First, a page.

I found a quote today that I'm really excited about.
The story of your life is the story of a long and brutal assault on your heart by the one who knows what you could be and fears it. ~John Eldredge
It explains a lot, doesn't it?
I don't look for or find demons under every rock, but I don't dispute the Biblical truth that we humans have an archenemy who directs demonic legions to harass humankind, especially God's people, and especially those who know and attempt to live their purpose (calling).
How else do you explain minor relational irritations that devolve into painful silence and hopelessness? Untimely computer crashes, inexplicably lost documents, mysterious physical maladies, etc.
I know, I know. It's easy to over-spiritualize to the point that we absolve ourselves of responsibility to do maintenance on our bodies and office equipment, but it is reality that we're under attack even if we can't see the attacker, isn't it?
Eldredge's words strengthen and encourage me. While I don't like the fact that we are perpetual victims of a brutal assault, I LOVE that it is because the assailant does it because of Who we can BE in for our King and HIS Kingdom! That means my life has purpose, and that living a surrendered, consecrated on purpose life is very dangerous to our enemy!
I was reminded of the tragic suicide of my 36 year old friend (in 1997) the other day. One of the Waterboyz for Jesus, www.waterboyz.org told about a man who began attending a Waterboyz table this Spring after hearing the Annual 100-man choir. He showed up admittedly desperate, and then he disappeared...but only for a little while. Last week he resurfaced at a local Wal-Mart where he reportedly tried to call a few people to ask for help, but no one answered...then he fatally shot himself.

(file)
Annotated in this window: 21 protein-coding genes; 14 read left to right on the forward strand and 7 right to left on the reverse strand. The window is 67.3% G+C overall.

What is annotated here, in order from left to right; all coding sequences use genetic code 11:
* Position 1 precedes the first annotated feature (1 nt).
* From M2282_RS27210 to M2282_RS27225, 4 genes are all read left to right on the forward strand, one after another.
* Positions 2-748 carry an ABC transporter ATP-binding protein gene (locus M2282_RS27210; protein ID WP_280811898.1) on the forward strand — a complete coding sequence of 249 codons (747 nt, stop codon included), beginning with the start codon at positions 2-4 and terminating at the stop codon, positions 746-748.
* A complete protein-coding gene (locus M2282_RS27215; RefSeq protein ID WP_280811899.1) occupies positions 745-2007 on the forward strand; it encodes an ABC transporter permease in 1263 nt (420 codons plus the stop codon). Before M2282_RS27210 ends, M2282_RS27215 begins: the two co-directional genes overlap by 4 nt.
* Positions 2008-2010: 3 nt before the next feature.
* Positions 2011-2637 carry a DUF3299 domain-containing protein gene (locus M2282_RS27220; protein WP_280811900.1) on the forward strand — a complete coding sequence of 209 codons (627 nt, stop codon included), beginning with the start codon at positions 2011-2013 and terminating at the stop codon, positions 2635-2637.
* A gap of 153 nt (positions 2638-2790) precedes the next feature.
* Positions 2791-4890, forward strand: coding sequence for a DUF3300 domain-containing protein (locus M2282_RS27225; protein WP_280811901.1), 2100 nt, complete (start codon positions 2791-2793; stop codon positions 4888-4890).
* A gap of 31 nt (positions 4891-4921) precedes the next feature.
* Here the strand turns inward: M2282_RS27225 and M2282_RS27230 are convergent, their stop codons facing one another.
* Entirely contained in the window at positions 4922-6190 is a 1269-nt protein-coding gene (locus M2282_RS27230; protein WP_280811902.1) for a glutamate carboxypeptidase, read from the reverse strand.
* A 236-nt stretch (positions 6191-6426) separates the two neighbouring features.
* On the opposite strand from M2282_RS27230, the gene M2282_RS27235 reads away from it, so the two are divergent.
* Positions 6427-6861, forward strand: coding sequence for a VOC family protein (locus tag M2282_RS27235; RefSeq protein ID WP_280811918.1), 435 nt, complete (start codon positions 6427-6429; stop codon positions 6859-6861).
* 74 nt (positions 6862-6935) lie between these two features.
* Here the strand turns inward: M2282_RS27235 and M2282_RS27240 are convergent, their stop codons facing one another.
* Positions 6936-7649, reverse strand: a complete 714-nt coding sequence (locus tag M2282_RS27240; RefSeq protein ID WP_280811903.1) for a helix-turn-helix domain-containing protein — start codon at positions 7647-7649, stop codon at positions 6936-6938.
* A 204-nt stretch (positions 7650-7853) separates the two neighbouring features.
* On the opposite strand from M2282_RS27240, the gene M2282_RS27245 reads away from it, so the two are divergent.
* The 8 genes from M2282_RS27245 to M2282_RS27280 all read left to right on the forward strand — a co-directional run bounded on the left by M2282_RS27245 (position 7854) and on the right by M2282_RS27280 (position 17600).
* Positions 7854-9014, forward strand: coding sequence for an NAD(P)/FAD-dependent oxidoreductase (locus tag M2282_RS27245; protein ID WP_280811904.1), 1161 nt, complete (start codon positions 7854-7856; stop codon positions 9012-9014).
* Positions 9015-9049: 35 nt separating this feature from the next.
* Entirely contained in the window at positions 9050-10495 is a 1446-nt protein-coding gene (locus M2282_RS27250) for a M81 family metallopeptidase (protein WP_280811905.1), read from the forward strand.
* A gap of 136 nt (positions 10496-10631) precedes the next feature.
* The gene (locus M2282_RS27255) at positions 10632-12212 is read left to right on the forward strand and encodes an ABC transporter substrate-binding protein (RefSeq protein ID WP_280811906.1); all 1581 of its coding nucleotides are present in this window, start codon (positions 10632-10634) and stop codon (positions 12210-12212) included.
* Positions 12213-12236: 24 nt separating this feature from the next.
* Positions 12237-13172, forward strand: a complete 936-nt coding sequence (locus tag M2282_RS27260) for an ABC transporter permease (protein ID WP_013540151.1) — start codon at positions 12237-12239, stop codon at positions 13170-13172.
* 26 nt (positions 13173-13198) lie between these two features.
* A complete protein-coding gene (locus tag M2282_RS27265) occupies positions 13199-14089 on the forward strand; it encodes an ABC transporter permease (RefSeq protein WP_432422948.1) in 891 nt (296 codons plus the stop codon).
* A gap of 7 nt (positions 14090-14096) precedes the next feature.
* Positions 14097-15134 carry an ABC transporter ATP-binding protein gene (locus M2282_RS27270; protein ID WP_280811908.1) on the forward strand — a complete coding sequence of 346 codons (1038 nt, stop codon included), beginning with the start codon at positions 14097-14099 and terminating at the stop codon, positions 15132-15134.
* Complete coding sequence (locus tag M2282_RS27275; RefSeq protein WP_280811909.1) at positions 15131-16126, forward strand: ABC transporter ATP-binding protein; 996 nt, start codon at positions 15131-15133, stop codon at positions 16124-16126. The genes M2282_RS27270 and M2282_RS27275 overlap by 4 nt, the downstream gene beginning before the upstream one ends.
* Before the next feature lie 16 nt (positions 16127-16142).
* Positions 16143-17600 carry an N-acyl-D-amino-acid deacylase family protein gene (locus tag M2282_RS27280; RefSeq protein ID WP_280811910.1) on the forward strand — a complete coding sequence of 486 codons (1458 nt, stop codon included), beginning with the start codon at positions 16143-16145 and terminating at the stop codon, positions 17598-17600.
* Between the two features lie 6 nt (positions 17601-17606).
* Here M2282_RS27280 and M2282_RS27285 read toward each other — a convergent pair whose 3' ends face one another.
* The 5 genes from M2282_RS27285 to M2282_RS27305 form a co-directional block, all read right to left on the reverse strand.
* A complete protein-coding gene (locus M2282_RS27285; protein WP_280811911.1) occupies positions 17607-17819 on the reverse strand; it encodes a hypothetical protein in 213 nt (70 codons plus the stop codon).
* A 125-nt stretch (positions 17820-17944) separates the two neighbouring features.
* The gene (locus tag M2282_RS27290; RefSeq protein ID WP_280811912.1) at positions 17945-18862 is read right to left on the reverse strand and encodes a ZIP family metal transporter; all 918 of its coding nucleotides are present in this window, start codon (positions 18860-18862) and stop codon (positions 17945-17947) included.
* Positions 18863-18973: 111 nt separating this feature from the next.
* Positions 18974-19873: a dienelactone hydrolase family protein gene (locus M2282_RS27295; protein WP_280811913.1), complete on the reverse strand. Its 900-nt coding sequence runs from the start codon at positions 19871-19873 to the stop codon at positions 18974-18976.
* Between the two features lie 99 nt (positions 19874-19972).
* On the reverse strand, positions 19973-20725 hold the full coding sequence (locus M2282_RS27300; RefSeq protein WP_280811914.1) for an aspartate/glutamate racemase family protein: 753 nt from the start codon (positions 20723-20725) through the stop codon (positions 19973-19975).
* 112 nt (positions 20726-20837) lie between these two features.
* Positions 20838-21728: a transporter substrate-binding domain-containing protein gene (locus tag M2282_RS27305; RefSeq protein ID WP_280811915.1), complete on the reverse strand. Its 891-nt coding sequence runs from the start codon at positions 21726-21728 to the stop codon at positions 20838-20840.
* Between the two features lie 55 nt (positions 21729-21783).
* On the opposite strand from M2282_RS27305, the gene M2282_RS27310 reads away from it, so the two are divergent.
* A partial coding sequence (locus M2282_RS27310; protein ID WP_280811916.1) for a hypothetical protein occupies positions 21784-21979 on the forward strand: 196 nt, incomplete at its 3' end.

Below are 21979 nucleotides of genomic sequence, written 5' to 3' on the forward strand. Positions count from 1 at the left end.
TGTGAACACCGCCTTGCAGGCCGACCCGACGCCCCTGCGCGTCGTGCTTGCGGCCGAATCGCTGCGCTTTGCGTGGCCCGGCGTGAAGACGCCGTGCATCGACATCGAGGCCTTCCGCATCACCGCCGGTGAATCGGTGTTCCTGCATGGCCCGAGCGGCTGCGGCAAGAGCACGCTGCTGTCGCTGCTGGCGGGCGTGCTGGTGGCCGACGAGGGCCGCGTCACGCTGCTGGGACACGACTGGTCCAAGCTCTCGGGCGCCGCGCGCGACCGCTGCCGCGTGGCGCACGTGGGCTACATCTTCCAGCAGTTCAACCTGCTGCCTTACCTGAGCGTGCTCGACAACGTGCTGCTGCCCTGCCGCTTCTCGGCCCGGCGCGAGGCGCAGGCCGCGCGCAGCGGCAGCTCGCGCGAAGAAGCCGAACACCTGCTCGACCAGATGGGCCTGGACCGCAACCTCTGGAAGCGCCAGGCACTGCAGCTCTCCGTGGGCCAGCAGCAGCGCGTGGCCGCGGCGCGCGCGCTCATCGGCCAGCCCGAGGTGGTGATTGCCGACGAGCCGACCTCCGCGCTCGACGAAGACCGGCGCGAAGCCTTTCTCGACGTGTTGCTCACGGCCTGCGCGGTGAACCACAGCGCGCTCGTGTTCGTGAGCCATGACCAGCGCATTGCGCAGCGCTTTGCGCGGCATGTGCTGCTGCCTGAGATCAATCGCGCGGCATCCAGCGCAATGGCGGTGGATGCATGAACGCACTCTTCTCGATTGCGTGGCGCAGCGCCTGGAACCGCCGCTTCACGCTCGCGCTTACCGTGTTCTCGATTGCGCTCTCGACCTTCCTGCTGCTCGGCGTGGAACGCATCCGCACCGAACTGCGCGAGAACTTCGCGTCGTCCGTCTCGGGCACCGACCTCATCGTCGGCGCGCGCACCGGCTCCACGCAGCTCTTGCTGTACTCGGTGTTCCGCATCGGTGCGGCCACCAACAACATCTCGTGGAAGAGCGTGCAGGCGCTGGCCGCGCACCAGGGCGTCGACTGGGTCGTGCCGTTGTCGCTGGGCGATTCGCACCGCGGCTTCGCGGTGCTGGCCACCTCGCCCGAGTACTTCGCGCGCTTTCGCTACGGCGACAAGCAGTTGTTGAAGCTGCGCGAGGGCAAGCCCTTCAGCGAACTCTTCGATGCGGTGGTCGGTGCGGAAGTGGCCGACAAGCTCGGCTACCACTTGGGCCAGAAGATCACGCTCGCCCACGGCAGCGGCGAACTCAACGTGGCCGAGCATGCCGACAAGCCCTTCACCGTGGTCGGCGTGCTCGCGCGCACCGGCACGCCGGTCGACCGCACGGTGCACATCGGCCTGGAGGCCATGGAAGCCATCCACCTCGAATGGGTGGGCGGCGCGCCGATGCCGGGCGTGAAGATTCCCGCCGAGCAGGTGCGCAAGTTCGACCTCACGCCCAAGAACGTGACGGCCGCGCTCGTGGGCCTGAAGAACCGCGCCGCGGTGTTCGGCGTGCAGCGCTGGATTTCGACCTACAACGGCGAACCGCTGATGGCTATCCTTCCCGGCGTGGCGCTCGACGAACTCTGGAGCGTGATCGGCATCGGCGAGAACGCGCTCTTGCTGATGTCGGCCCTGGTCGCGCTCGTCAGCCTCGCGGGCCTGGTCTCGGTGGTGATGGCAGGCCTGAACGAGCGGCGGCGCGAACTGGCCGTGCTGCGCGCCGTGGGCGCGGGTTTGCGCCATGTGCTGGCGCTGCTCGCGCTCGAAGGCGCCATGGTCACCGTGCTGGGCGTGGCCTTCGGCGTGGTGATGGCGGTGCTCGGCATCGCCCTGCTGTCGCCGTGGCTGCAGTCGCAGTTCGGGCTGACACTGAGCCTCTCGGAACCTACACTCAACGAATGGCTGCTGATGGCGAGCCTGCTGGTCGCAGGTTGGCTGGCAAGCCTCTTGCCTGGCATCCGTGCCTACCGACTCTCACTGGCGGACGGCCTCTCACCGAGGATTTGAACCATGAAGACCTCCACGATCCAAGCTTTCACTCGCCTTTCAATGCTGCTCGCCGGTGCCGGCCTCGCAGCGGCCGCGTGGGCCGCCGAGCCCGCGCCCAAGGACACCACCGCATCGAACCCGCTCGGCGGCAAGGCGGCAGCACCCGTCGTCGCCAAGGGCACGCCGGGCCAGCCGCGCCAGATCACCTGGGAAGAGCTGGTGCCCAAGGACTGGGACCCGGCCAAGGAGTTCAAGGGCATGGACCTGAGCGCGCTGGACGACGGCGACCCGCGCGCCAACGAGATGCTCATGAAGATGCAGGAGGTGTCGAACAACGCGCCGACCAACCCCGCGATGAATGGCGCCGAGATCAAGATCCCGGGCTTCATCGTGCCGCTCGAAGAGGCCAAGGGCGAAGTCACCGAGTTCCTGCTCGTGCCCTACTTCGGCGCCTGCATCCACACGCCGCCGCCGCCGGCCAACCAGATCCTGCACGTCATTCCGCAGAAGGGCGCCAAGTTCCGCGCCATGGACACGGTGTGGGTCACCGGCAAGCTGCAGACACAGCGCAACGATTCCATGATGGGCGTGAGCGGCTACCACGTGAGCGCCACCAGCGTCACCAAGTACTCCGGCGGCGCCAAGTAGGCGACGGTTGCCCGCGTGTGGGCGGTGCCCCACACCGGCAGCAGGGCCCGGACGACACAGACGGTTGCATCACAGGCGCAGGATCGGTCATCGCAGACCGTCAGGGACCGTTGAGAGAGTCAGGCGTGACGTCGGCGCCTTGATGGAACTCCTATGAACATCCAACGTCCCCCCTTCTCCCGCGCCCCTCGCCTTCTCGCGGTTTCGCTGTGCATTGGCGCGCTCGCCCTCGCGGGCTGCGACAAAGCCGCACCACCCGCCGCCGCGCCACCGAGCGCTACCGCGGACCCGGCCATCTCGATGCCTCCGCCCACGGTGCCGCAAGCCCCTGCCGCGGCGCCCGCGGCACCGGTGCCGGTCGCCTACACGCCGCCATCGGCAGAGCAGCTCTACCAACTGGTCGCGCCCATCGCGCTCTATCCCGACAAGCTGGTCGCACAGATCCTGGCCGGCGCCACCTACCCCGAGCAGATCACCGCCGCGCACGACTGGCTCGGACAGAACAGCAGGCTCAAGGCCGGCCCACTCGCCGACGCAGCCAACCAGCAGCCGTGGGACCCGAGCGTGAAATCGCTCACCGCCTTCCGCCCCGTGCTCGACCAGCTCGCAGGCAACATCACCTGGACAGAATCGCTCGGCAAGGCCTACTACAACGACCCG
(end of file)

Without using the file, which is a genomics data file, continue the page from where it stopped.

I was horrified. Someone reached out for help, but then effectively disappeared. Did any men from the table call to try to connect with him? I still haven't asked the man's name. In part I don't want to know because I don't want to find out that I was one of the men who dropped the ball...I'd rather think that I did, because I could have. Living apart from the reality of the continual brutal assault by the enemy it is easy to become complacent, self-absorbed, inattentive and numb. No, I want to live on the edge, just as I would if I were a soldier in enemy territory where snipers await an opportune moment to take a head shot.
I not only want to live vigilant, but also well dressed for battle. The same Waterboy who told the tragic suicide story also challenged the leadership group about going out into the battle dressed only in a loin cloth. Can you see it? Sorry. . kind of graphic...but you get the point. Unless we don the full armor of God, (the helmet of salvation, breastplate of righteousness, the shield of faith, the belt of truth, the sword of the spirt, etc. Ephesians 6) we are naked warriors pretty inept to respond when under assault. You get the point.
No war is won by remaining in fox-holes. Fearful troops hunkered down under cover don't take the enemy's territory. No, just as at Normandy Beach, well-outfitted warriors had to get out of the boats, cross the beach and scale the cliffs to make inroads into the enemy's encampments. And so, as Michael W. Smith sings, "this is our time, this is our dance, live every moment, leave nothing to chance."
I weary of the attacks, but I'm thrilled that Jesus always leads in triumphal procession. His armory is stocked with effective weaponry, if only we'll gird ourselves up. And then to the fight with other warriors, back to back and shoulder to shoulder.
The bad news is that the god of this age continues to attempt to defeat and destroy our King's Kingdom. The good news is that our King will win, and we with him, in the end, but even now as we fight the way he fought.
Warring on, Jeff
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